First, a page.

NY to lose $19B if GOP health plan succeeds

Saturday, 23 Sep, 2017

"But I've talked to lots of people who said, 'Politically, my state is going in one direction, but I'm extraordinarily concerned about what it would do to my state and its people in the long term'". But many Minnesota health officials counter that it endangers care of seniors and people with disabilities, and would lead to even more costly premiums in the individual market.

"But for the Senators who have yet to make up their mind on Graham-Cassidy, you still have the opportunity to prove that the well-being of tens of millions of Americans matters to you". Many in the health care community - doctors, hospitals and policy experts - say it's more a question of how many people will lose their insurance. Lindsey Graham (R-SC), Ron Johnson (R-MN), and Dean Heller (R-NV) had crafted with the help of former Sen.

"I am sorry he does not understand", the senator said on CNN. "As it stands right now, we don't have enough information on the Graham-Cassidy bill because it's still evolving and the language of the bill is still in flux", she said, noting the IL impact could change.

In July, a Senate vote on a repeal-and-replace bill ended in a stinging 49-51 defeat for Republicans as Collins, McCain and Murkowski voted against it.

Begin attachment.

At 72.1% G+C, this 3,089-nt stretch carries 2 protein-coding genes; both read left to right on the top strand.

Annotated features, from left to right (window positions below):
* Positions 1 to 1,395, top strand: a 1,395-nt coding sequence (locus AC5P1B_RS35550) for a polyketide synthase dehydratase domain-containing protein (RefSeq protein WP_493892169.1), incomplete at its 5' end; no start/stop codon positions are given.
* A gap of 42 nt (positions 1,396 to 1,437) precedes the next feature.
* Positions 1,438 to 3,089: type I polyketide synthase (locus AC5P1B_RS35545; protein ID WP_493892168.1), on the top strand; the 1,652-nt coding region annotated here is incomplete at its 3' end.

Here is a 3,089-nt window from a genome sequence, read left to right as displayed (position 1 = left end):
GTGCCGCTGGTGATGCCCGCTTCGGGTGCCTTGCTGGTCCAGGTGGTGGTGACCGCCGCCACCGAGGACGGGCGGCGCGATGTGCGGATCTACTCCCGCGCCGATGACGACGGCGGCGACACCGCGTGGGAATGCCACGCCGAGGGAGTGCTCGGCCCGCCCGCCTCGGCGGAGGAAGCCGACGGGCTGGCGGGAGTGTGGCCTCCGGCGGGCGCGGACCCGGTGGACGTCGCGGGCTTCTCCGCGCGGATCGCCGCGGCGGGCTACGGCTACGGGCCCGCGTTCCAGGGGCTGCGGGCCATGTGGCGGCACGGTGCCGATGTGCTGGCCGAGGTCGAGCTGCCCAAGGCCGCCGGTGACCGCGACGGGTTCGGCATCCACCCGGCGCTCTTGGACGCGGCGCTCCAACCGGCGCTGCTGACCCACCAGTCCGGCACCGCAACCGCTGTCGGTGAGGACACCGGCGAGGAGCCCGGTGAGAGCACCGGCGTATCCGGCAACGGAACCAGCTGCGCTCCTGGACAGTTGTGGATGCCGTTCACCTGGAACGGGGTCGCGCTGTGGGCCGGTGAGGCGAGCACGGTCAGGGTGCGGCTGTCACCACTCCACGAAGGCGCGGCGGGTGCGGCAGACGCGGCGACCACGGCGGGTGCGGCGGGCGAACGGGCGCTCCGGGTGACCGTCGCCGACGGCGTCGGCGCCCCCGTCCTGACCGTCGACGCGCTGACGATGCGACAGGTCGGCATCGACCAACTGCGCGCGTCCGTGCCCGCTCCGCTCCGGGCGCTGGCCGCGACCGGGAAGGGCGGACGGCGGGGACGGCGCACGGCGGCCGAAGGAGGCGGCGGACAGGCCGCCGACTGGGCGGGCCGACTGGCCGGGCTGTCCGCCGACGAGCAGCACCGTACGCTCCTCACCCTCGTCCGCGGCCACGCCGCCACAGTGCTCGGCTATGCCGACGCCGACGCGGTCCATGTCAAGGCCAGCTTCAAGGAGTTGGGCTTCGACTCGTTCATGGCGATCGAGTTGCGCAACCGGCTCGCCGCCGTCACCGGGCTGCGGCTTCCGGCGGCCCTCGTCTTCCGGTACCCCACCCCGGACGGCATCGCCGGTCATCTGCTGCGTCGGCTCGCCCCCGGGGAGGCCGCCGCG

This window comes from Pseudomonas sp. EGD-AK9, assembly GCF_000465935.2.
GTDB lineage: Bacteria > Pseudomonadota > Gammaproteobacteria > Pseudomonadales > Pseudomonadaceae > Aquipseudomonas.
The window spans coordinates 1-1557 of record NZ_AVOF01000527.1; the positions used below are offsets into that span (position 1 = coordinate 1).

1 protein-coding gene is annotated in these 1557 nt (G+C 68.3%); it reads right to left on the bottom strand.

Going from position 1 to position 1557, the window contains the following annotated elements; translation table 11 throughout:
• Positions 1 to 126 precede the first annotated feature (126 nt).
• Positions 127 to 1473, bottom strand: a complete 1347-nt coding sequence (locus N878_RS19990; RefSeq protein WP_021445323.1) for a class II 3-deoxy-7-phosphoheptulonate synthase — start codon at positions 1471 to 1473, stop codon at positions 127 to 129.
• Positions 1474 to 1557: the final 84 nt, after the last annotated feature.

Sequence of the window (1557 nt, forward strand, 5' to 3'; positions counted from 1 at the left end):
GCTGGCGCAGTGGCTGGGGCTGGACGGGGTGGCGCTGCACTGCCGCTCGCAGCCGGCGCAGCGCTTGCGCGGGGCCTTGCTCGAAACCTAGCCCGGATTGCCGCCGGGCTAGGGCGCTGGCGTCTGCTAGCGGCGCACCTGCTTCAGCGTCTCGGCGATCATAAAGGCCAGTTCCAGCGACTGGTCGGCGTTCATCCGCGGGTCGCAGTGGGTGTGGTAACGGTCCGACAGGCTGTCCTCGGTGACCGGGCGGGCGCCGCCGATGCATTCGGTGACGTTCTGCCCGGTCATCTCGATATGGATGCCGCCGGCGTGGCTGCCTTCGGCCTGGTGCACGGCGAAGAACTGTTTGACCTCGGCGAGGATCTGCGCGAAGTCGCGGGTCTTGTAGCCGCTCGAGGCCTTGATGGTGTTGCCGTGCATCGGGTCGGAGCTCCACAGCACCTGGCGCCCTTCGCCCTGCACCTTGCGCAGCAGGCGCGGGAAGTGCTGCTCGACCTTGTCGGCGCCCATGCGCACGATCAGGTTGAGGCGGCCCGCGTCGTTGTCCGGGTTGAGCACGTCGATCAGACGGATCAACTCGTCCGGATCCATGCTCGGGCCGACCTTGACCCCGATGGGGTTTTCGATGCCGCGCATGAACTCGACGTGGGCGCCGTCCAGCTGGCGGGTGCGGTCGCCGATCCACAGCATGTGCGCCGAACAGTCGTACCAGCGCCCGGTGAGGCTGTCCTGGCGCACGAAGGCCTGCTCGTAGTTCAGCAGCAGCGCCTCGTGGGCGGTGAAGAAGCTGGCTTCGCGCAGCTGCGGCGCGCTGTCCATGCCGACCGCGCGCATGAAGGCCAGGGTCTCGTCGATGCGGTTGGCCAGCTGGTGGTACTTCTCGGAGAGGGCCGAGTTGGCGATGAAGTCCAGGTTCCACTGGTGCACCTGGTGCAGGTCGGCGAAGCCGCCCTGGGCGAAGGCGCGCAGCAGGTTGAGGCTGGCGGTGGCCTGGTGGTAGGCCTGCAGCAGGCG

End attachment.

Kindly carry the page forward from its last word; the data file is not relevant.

GRAHAM-CASSIDY HEALTHCARE BILL - The latest effort to repeal and replace The Affordable Care Act, commonly known as "Obama-Care" is a bill crafted by Louisiana Senator Bill Cassidy and South Carolina Senator Lindsay Graham, both republicans. On Oct. 1, the start of a new fiscal year, the threshold reverts to 60 votes - an impossible hurdle since there are 52 Republicans and the Democratic caucus is solidly opposed to GOP healthcare plans.

Republicans need at least 50 votes to pass the measure under the process of reconciliation.

This follows McCain's statement saying that he does not plan to support the bill that would repeal Obamacare.

"For instance, a 60-year old Alaskan earning $25,000 could pay as much as $31,790 more to keep her current coverage", the report stated.

President Trump is making a big push to revive the Republican healthcare overhaul days before a Senate deadline.

Cassidy said that isn't true and that there will be resources available to provide coverage and that they have included protections for pre-existing conditions. "I wouldn't take advice from Charlie Sheen, either". I think they would cut Medicaid substantially over time. I know they are acting consistently with their beliefs and sense of what is best for the country.